The site is not fenced off from the wild animals that populate Ol Conservancy. In our camp, the branches of an acacia tree have been broken as if stomped upon. That is what happened, as an elephant ran over the tree while wandering through the site. We see monkeys all around us, vaulting from tree limbs to tent tops, and reports of cheetahs and hippos moseying through the camp are common. That’s why whistles have been placed at bedside tables. If we are to spot an animal (especially a spotted one), we should blow the whistle. Or, as one of the guides instructed, “If you see a rhino at your tent, take a picture — then blow the whistle.”
The food is prepared simply in wood-burning ovens, and the meals are consistently outstanding. Dinners are filet, chicken, port and lamb. Breakfasts are eggs over toast, whole-grain cereals, fresh fruit, sausage and bacon. Very western. But there is a rich local affiliation with the Point Mara camp to its Maasailand culture. Members of the Maasai staff are all hired from families of the Maasai community who own individual parcels of land that make up the conservancy. A total of 26 members of the community work at Porini Mara as guides, drivers and support staff.
And this is a remarkably efficient, attentive team. As we walk toward our tent at the end of each day, a staff member appears literally out of the dark, carrying a flashlight to guide our way home. Kenyan coffee, hot and robust, is delivered on trays to our tents each morning if we want that. They speak English articulately, easily distinguishing the grammar used by visitors from the United Kingdom and United States. Most of the visitors to this camp, at least those who do speak English, are either from the U.K. or U.S.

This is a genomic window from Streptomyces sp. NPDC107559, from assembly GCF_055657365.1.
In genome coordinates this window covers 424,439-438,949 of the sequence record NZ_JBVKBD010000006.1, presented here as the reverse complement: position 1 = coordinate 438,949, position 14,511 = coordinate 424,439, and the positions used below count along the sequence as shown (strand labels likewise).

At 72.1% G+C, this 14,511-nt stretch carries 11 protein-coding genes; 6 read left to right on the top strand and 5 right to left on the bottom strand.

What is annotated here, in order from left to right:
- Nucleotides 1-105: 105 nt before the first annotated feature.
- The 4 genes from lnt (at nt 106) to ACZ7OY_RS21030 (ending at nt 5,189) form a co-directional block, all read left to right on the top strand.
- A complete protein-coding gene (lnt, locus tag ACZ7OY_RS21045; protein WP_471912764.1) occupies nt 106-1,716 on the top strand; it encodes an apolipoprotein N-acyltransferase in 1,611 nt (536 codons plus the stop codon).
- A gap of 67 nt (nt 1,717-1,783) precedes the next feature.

This interwoven family is eager to learn from Western culture and share their own. After a dinnertime chanting and dancing performance by the tribesmen, the Morenos ask the crimson-gowned men if they would appear in a video they recorded for a new song, “Hello World.”
Our guides, Geoffrey Risa Ketere and Ripa Olmara, are two who take part in one segment recorded by Ricky Moreno in a wide-open field in the conservancy. Zebras, giraffes and wildebeests are visible in the background. They perform the pulsating, full-body dance common among members of the Maasai Tribe, as Frankie Moreno sings and plays acoustic guitar.
A day later, a full complement of eight tribesmen back the Morenos again during a video recording, and also perform the version of their traditional dance in which the guys alternately take to the middle of the group and jump high off the dirt. Sometimes they vault from both feet, and other times just one.
This is to impress the women of the tribe. The one who jumps the highest has what we in Vegas would call “game.” But afterward, Harry reminds us, “The girls, they will be there for you, no matter how high you jump.”
We believe Harry. From his perch at Porini Mara Camp, he is a man of the world. He knows when to hold 'em, knows when to fold 'em …